September is Food Safety Awareness Month!

Photo by Kampus Production on

We all know the importance of a well-balanced diet to maintain health. But, there’s another thing we need to consider with our food — is it safe to eat? We know that microbes like E. coli and Salmonella need a warm location with lots of nutrients to grow…. just like the potato salad at your Labor Day BBQ or the snacks for your picnic! Many times, the dishes we prepare will sit out for hours, providing the right conditions for harmful bacteria to grow.  If we ingest these microbes, they then get to grow in our digestive system where they can cause food poisoning. The CDC estimates that 48 million people will get sick each year from food poisoning. To prevent this, we need to be careful when storing and handing our food before preparing it, serving food at the correct temperature, and storing it after meals.

To further educate people on the importance of food safety, the CDC has designated September as “Food Safety Month” and promotes education on how to protect ourselves and our loved ones from food poisoning. Their website has many resources to help educate your students. But, why not bring in a laboratory component? Here are some experiments that would be great to explore food safety.

  • MyLab™ Custom Kit – How Do We Keep Our Food Safe?: In this experiment, milk will be used as a growth medium for bacteria. A blue dye will be added that turns colorless when bacteria grow in it. The impact of cooking, chilling, and cross-contamination will be tested to determine bacterial growth.
  • How Clean is the Water We Drink and the Air We Breathe?: Your class will make the invisible visible! With this kit, your students can sample foods and beverages and then grow any microbes present overnight. A safe and simple way to teach about microbes.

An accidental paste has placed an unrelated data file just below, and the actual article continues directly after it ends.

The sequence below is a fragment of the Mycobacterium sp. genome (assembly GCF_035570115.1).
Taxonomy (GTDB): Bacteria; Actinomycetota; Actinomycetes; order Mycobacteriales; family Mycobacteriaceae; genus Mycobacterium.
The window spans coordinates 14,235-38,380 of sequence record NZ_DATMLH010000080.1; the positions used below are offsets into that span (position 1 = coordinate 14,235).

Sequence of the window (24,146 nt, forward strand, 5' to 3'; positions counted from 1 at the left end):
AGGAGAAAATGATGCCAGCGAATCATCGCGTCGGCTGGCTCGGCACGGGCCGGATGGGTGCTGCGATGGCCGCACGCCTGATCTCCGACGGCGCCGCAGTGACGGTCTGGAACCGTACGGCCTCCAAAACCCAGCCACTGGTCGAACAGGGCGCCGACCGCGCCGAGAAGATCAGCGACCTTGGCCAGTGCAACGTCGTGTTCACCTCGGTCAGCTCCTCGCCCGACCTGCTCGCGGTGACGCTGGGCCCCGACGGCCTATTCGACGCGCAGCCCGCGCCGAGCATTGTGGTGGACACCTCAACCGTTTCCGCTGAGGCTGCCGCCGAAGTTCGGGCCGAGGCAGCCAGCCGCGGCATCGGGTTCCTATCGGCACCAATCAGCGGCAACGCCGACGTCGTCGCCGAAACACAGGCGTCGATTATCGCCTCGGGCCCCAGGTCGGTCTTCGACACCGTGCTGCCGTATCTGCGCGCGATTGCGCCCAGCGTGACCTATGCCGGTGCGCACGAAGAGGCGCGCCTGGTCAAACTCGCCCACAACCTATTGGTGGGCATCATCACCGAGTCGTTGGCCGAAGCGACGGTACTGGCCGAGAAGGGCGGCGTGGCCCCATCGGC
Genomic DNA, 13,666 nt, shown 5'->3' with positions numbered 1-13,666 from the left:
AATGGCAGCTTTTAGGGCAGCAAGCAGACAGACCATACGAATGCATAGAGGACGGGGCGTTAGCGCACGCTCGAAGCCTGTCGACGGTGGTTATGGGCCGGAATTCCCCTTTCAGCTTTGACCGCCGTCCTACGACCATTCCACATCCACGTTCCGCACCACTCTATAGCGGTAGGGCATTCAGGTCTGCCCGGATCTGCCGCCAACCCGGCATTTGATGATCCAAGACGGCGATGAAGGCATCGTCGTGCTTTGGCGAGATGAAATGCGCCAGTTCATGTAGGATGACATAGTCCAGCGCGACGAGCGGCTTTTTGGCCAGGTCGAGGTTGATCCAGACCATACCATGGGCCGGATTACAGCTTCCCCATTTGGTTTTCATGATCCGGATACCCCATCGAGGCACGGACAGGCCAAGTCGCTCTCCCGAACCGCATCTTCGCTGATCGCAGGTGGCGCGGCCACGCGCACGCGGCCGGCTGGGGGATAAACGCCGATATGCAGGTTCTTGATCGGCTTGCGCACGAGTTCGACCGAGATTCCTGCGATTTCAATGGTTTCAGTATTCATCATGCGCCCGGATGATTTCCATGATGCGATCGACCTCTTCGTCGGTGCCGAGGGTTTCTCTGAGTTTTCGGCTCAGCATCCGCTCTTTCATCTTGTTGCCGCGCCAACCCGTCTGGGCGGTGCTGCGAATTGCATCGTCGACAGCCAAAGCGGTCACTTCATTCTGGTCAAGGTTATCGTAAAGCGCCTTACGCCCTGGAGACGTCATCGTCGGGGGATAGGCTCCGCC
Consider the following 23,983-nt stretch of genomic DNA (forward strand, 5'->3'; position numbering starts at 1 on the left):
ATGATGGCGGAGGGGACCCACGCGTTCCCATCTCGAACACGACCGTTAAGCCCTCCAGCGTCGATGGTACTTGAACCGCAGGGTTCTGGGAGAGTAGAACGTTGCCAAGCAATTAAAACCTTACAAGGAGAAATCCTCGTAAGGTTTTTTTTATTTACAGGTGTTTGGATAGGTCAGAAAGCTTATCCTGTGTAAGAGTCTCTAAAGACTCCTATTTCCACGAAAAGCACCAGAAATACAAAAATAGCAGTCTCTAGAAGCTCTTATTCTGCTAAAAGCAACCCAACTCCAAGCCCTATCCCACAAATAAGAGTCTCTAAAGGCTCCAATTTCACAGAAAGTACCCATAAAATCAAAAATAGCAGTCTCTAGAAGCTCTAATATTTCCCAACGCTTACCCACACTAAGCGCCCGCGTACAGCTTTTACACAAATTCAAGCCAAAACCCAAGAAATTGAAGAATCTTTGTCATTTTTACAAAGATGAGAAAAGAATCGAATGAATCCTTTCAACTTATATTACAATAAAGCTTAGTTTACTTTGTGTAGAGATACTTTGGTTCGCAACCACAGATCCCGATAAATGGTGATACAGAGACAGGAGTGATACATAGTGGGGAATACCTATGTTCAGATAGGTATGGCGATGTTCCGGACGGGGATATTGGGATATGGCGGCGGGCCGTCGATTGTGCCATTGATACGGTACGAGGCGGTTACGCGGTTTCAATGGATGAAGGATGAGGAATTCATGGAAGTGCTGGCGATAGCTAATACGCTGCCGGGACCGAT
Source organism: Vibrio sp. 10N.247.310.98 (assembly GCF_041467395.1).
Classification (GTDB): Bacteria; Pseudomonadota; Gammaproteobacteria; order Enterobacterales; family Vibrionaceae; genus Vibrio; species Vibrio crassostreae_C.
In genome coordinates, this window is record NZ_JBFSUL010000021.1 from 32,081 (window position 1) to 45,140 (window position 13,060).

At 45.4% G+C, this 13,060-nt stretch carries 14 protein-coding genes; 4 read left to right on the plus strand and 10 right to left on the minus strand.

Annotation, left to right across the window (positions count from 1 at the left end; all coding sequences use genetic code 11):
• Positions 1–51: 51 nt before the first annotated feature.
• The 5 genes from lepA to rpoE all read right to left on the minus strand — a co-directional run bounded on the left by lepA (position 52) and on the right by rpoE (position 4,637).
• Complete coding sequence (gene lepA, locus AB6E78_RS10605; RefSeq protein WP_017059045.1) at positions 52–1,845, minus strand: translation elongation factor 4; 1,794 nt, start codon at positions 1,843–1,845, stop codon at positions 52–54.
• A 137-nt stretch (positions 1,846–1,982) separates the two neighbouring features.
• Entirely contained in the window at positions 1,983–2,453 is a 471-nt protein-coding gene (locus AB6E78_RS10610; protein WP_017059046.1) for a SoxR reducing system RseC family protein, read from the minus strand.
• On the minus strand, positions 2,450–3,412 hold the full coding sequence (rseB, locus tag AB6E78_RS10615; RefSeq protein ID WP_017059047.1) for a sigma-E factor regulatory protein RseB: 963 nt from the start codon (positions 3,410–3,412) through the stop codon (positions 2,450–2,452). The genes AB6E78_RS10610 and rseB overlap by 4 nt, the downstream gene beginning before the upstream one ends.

• Multiplex PCR Testing of Water Contaminants: Contaminated water can affect human health in many ways. When it comes to food safety, microbes can be introduced to veggies when it is sprayed on crops while they grow. This test uses PCR to test for the presence of three separate, classroom-safe organisms in a water sample using a single PCR reaction.
  • Detection of a Simulated Infectious Agent: To avoid food poisoning, we can practice safe food preparation techniques to prevent harmful microbes from getting transferred between food items.  This includes keeping your working surfaces and your hands clean, cooking food to the correct temperature, and storing foods (both cooked and raw) at the proper temperature.  Students can practice clean techniques in the kitchen using a simulated infectious agent that is invisible to the naked eye.  Contaminate a cutting board or knife, then see how the germs spread without keeping clean!
Photo by Artem Podrez on
%d bloggers like this: